How Does a Savings Account Work?
Automatic deposits to your savings account can help you reach your financial goals.
A savings account can help you achieve your long-term financial goals, such as taking a vacation or saving for a down payment on a house. A savings account can be a safe place to put aside funds so you aren’t tempted to spend them in the short term.
There are, however, different types of savings accounts, so it’s important to choose the one that is right for you.
What Is a Savings Account?
A savings account is a type of bank account in which you can put aside money and the bank will pay you interest for keeping it there. With most savings accounts, you can access your funds at any time, depositing and withdrawing money at a bank branch or transferring money in and out of your account through online dashboards or apps such as Fifth Third’s mobile banking app. However, some savings accounts may limit the number of monthly withdrawals you can make without paying a fee.
By linking your savings account to your checking account, you can make the process of saving toward your financial goals almost effortless. You can, for example, set up automatic deposits using Smart Savings on Fifth Third’s mobile banking app to automatically transfer money to your savings account from your checking account after your paycheck is deposited.
Further, savings accounts are FDIC insured by the U.S. government up to $250,000 per account.
Types of Savings Accounts
Consider a traditional savings account if you are looking for a straightforward way to maximize your savings. It also can help establish a relationship with a bank that offers a wide array of services, such as mortgages, car loans, and credit cards. These accounts typically don’t require you to maintain a minimum balance, but they pay the lowest annual percentage yield (APY), or interest rate, among savings accounts. You often can earn a slightly higher interest rate if you also have a linked checking account at that bank.
Fifth Third also has a large ATM network, so you can make deposits—including cash—or withdrawals at one of its 50,000 fee-free ATMs.1 If you need an emergency infusion of cash, for example, you could transfer money from your savings account to your checking account using your Fifth Third mobile app2 and then withdraw the money from an ATM.
Banks also offer high-yield savings accounts, which pay a higher interest rate, but are very low risk options. High-yield savings accounts are a great place to store an emergency fund or savings you might need to access in the near future.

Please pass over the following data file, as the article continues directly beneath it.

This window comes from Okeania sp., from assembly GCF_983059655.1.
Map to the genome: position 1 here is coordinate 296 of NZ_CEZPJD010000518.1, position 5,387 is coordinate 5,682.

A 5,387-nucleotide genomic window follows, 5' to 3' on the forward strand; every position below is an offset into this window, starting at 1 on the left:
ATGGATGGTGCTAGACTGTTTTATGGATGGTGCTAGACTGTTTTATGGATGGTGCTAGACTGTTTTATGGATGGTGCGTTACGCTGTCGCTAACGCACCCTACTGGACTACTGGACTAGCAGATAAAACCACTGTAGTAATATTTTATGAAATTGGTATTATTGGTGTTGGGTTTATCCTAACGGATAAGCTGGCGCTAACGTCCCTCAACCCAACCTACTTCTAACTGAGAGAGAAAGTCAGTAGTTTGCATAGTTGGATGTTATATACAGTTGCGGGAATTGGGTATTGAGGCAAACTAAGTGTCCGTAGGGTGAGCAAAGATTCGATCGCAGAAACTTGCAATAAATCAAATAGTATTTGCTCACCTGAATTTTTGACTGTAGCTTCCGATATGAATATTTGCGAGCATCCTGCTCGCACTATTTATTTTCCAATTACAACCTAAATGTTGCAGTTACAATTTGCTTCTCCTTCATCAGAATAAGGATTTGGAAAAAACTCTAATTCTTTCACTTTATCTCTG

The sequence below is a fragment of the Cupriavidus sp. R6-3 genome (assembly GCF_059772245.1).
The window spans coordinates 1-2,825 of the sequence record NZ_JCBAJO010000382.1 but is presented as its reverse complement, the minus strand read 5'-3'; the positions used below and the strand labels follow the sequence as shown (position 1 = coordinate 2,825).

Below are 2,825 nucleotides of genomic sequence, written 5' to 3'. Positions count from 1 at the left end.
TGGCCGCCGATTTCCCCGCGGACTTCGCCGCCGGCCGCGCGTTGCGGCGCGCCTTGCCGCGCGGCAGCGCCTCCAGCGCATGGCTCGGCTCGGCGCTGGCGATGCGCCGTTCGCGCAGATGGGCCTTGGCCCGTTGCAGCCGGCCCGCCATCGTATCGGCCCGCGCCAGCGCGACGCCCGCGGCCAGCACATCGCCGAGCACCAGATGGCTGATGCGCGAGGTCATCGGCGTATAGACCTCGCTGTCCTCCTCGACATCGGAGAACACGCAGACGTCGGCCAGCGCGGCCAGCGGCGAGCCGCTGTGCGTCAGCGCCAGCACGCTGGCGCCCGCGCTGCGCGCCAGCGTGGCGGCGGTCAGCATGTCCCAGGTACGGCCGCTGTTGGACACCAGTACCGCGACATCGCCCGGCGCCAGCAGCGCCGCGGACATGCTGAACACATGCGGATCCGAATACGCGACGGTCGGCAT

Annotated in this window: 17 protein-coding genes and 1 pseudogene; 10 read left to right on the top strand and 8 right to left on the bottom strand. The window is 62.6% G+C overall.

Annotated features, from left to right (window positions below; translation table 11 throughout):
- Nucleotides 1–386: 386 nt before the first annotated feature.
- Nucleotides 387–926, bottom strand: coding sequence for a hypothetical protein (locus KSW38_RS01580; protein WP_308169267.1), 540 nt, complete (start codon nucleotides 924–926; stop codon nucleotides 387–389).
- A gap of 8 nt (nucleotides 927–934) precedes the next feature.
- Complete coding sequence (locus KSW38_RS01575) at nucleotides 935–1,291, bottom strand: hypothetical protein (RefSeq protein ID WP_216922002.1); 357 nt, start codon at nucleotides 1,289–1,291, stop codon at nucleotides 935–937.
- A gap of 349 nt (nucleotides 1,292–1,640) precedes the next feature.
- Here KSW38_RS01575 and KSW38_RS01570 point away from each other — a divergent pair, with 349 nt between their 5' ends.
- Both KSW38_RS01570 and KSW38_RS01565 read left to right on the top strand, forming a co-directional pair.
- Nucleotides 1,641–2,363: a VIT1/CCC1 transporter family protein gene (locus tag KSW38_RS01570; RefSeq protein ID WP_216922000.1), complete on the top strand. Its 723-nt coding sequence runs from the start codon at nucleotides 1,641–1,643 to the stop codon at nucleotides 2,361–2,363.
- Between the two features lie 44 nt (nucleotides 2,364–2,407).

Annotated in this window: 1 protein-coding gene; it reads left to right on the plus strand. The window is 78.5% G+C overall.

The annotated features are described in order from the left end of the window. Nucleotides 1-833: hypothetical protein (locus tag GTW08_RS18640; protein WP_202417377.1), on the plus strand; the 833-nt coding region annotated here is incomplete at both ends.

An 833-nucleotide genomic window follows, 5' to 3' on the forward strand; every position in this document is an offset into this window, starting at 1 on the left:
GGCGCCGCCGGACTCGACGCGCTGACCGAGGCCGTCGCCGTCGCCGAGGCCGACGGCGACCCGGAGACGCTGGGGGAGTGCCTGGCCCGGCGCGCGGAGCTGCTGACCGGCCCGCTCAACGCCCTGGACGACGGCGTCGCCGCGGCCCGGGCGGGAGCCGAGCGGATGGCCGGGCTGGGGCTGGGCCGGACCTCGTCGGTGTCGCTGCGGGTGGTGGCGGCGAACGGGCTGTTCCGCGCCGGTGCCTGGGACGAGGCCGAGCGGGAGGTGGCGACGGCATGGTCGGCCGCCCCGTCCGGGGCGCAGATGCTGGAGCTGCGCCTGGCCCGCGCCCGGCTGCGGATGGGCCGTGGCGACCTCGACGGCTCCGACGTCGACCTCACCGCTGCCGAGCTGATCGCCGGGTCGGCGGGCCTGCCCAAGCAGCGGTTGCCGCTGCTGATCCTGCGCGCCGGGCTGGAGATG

A money market deposit account pays some of the best interest rates for a savings account, but it also usually has minimum deposit and balance requirements. These accounts come with debit cards and checks, but they typically limit the number of monthly debit card purchases, check withdrawals, and electronic transfers.
Certificates of deposit (CDs) pay the highest interest rates, offering continuous compound interest, meaning your accruing interest also earns interest in the future. But you’ll have to commit to keeping your money in the CD for a fixed period of time. When you cash in a CD after it matures, you receive your original deposit plus the interest. If you withdraw the money early, you might have to pay a penalty.
Choosing the Best Savings Account for You
Here are some important questions to ask when choosing a savings account:
- Is there an initial deposit requirement?
- Are there monthly limits on withdrawals?
- Do I have to maintain a minimum balance?
- Are there maintenance fees?
- Can I make transactions through mobile apps?
A savings account can be a great way to start growing your nest egg and help achieve your financial goals. It’s super easy to start saving when you can visualize your goals with an account like the Fifth Third Momentum® Savings Account, where you can set up automatic transfers to your savings goals using Smart Savings. This will help you keep in step with your budget while setting up an emergency fund and accomplishing your future financial objectives.
Looking to open a savings account? Find out which savings account is the best option for you.